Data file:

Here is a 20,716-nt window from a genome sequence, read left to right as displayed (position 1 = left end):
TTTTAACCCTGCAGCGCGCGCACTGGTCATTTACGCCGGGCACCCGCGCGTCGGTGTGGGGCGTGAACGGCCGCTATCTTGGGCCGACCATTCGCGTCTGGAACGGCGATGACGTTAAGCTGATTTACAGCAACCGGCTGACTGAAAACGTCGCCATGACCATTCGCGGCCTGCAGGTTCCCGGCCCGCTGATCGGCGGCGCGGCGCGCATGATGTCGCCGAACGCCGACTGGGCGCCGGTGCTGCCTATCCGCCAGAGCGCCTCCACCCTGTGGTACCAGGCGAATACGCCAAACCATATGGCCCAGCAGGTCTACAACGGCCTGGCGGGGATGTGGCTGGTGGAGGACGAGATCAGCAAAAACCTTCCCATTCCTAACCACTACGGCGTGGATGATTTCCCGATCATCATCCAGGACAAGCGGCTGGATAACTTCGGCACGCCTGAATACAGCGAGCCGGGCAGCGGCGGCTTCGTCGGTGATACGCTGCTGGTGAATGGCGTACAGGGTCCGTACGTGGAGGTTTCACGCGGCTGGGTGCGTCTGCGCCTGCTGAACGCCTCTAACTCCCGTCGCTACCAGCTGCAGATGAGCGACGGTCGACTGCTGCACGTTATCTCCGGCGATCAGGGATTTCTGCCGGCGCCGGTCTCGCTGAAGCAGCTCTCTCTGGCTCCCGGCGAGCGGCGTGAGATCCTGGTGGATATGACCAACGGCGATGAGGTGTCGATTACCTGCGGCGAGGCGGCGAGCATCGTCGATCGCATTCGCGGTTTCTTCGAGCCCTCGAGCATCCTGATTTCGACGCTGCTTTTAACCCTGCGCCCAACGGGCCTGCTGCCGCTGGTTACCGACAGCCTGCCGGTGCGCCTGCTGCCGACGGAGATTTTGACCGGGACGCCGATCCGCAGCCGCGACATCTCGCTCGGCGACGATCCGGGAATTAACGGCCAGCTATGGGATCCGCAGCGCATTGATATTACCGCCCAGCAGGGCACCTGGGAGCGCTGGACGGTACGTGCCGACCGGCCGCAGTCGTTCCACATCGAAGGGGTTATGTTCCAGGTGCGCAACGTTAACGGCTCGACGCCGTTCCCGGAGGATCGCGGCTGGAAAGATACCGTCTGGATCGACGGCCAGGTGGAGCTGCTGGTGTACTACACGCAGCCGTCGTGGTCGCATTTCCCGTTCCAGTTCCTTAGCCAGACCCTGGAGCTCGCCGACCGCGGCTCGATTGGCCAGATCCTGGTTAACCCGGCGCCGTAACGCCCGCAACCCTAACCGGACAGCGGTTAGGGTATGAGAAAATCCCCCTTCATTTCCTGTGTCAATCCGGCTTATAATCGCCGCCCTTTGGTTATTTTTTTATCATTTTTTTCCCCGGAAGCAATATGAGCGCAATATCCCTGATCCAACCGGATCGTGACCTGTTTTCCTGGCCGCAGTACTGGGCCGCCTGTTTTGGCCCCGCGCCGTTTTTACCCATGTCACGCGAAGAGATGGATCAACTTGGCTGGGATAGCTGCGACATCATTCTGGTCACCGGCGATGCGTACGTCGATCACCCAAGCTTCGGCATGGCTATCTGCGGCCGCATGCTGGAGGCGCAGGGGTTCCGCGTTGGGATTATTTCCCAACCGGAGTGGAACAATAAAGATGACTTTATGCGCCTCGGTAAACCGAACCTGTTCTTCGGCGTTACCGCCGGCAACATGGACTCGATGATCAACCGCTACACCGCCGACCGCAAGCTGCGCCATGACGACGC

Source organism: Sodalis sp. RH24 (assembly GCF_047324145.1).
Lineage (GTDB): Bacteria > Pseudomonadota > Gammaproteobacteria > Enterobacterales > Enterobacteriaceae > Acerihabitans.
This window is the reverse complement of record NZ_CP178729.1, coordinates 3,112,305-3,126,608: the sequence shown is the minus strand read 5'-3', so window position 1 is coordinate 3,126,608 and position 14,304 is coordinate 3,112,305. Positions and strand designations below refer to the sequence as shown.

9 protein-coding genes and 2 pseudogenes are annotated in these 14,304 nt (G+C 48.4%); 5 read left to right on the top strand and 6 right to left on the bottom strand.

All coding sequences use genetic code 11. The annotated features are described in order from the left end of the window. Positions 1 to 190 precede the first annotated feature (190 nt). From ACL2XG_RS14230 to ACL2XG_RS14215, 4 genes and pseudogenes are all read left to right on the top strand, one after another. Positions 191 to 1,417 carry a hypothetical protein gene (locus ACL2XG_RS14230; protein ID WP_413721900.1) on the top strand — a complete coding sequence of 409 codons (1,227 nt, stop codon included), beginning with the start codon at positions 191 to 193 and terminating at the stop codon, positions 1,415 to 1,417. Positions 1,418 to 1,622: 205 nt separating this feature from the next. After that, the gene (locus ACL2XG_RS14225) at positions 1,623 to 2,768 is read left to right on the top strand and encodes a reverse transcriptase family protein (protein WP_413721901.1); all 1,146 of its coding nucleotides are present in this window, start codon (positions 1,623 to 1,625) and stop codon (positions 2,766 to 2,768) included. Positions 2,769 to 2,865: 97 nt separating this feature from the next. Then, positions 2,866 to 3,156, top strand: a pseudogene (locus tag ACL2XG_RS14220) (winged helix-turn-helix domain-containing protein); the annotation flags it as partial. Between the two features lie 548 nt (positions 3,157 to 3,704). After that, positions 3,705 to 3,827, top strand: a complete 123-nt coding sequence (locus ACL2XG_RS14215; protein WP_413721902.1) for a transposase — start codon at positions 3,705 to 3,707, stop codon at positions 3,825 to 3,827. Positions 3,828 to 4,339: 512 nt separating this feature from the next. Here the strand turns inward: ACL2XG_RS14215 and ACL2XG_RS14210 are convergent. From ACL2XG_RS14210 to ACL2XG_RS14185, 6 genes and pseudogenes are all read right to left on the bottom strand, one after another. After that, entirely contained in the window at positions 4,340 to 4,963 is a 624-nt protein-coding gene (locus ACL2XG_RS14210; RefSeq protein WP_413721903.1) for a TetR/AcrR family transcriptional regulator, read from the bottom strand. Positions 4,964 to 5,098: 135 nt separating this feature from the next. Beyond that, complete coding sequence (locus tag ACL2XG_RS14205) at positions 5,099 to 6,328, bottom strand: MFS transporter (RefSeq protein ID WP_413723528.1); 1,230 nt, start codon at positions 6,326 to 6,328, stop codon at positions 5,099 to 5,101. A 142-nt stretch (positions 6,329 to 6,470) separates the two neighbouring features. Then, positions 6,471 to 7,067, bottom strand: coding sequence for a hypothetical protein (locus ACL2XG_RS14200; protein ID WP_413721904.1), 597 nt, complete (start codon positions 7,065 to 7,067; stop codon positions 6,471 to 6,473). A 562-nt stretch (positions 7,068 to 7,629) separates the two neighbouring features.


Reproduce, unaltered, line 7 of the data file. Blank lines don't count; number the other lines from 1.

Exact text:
All coding sequences use genetic code 11. The annotated features are described in order from the left end of the window. Positions 1 to 190 precede the first annotated feature (190 nt). From ACL2XG_RS14230 to ACL2XG_RS14215, 4 genes and pseudogenes are all read left to right on the top strand, one after another. Positions 191 to 1,417 carry a hypothetical protein gene (locus ACL2XG_RS14230; protein ID WP_413721900.1) on the top strand — a complete coding sequence of 409 codons (1,227 nt, stop codon included), beginning with the start codon at positions 191 to 193 and terminating at the stop codon, positions 1,415 to 1,417. Positions 1,418 to 1,622: 205 nt separating this feature from the next. After that, the gene (locus ACL2XG_RS14225) at positions 1,623 to 2,768 is read left to right on the top strand and encodes a reverse transcriptase family protein (protein WP_413721901.1); all 1,146 of its coding nucleotides are present in this window, start codon (positions 1,623 to 1,625) and stop codon (positions 2,766 to 2,768) included. Positions 2,769 to 2,865: 97 nt separating this feature from the next. Then, positions 2,866 to 3,156, top strand: a pseudogene (locus tag ACL2XG_RS14220) (winged helix-turn-helix domain-containing protein); the annotation flags it as partial. Between the two features lie 548 nt (positions 3,157 to 3,704). After that, positions 3,705 to 3,827, top strand: a complete 123-nt coding sequence (locus ACL2XG_RS14215; protein WP_413721902.1) for a transposase — start codon at positions 3,705 to 3,707, stop codon at positions 3,825 to 3,827. Positions 3,828 to 4,339: 512 nt separating this feature from the next. Here the strand turns inward: ACL2XG_RS14215 and ACL2XG_RS14210 are convergent. From ACL2XG_RS14210 to ACL2XG_RS14185, 6 genes and pseudogenes are all read right to left on the bottom strand, one after another. After that, entirely contained in the window at positions 4,340 to 4,963 is a 624-nt protein-coding gene (locus ACL2XG_RS14210; RefSeq protein WP_413721903.1) for a TetR/AcrR family transcriptional regulator, read from the bottom strand. Positions 4,964 to 5,098: 135 nt separating this feature from the next. Beyond that, complete coding sequence (locus tag ACL2XG_RS14205) at positions 5,099 to 6,328, bottom strand: MFS transporter (RefSeq protein ID WP_413723528.1); 1,230 nt, start codon at positions 6,326 to 6,328, stop codon at positions 5,099 to 5,101. A 142-nt stretch (positions 6,329 to 6,470) separates the two neighbouring features. Then, positions 6,471 to 7,067, bottom strand: coding sequence for a hypothetical protein (locus ACL2XG_RS14200; protein ID WP_413721904.1), 597 nt, complete (start codon positions 7,065 to 7,067; stop codon positions 6,471 to 6,473). A 562-nt stretch (positions 7,068 to 7,629) separates the two neighbouring features.